Posted on: 27 June 2022
What should you do after a positive Covid test? Whether you were exposed to someone who has Covid or you have Covid-like symptoms (such as congestion, a cough, a fever, a headache, or body aches), you recently went to your doctor or a community healthcare provider for a coronavirus test. If this test was positive, take a look at what you need to know about Covid, your health, and the next steps.
Start Your Quarantine Immediately
Some healthcare centers and coronavirus test clinics provide rapid results. These antigen tests can give you a positive or a negative while you wait. But in some cases, you may also need to take a PCR test.
PCR tests do not provide almost-immediate results. This means you will need to go home and wait. Talk to your medical provider about whether you should isolate yourself at home during this time and how to reduce the risks to those around you or household members.
If you do have a positive Covid-19 test (via either an in-office rapid test or a PCR test), you are contagious and will need to quarantine. People who test positive for Covid should isolate themselves from others (including anyone who you live with—such as a spouse, partner, roommate, relative, or your children) for at least five days from a positive test or at least five days after the onset of symptoms, according to the U.S. Centers for Disease Control and Prevention (CDC). Count the day of the test or the first day of symptoms as day zero.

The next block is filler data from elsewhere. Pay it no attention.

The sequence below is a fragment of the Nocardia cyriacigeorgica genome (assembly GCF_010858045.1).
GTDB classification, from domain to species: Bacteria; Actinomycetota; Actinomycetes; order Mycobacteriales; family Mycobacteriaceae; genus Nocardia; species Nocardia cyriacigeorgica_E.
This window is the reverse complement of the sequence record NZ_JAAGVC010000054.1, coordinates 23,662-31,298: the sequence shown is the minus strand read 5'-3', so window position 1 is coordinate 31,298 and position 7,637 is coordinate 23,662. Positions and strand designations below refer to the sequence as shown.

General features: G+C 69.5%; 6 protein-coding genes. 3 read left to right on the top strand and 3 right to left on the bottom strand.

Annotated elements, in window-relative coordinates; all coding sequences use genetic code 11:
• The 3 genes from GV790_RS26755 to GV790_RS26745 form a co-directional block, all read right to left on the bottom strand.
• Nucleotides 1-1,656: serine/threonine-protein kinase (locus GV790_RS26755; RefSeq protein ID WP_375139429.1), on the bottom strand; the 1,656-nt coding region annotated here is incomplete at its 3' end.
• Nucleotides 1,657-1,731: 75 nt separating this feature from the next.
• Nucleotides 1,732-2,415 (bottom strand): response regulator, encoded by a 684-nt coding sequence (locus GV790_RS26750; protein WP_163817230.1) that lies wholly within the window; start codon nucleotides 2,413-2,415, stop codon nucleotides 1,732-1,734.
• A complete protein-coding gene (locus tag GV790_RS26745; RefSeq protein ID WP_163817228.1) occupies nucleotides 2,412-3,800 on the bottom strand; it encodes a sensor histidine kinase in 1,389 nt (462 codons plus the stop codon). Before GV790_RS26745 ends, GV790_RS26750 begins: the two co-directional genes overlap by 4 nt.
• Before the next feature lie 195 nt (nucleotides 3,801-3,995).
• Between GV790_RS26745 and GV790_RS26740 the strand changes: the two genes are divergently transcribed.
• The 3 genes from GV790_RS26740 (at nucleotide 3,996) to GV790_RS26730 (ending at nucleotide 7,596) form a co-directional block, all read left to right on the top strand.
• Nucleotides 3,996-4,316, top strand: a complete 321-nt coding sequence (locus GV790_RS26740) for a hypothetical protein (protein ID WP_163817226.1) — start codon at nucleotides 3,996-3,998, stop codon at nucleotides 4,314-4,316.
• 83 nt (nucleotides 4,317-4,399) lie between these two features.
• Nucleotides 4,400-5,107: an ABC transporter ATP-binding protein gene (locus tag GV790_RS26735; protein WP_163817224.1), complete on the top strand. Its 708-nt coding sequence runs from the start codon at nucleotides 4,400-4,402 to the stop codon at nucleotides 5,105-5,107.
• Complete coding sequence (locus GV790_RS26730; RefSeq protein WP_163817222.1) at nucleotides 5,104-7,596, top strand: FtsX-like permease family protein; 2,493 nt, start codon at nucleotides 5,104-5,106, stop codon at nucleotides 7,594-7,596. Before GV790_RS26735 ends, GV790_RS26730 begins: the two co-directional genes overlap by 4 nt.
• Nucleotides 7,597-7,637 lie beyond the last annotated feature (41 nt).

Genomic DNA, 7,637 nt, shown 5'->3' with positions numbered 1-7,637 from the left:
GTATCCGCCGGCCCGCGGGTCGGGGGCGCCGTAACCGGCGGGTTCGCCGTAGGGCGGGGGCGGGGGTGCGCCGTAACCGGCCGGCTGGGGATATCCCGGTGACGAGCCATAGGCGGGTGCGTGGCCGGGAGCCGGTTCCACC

Talk To Your Medical Provider
Covid symptoms may differ from person to person. The same goes for the severity and progression of the illness. One person could have the sniffles, while another has a high fever, severe cough, muscle aches, and other more serious health issues.
If you have concerns, serious symptoms, or an underlying medical condition that could put you at a higher risk for complications, talk to your medical provider. A healthcare professional can help you to find relief from your symptoms or may want to monitor the progression of your illness.
Ask About Treatment Options
While there isn't a magic treatment that can immediately cure Covid, antiviral medication and monoclonal antibodies may reduce the severity of your symptoms or help to shorten the recovery process. Again, talk to your medical provider. Some clinics can prescribe or administer these new treatments, while others may need to refer you to another healthcare setting or clinician.
Wear A Face Mask
Only end the five-day isolation period if your symptoms have improved and you are fever-free for at least 24 hours, according to the CDC. If you do feel better by day six, you can go into public settings—provided you wear a well-fitting face mask at all times through day 10 of your illness. This can reduce the risks to those around you and help you to stop the spread of the disease.
For more information about Covid tests, contact a local doctor.Share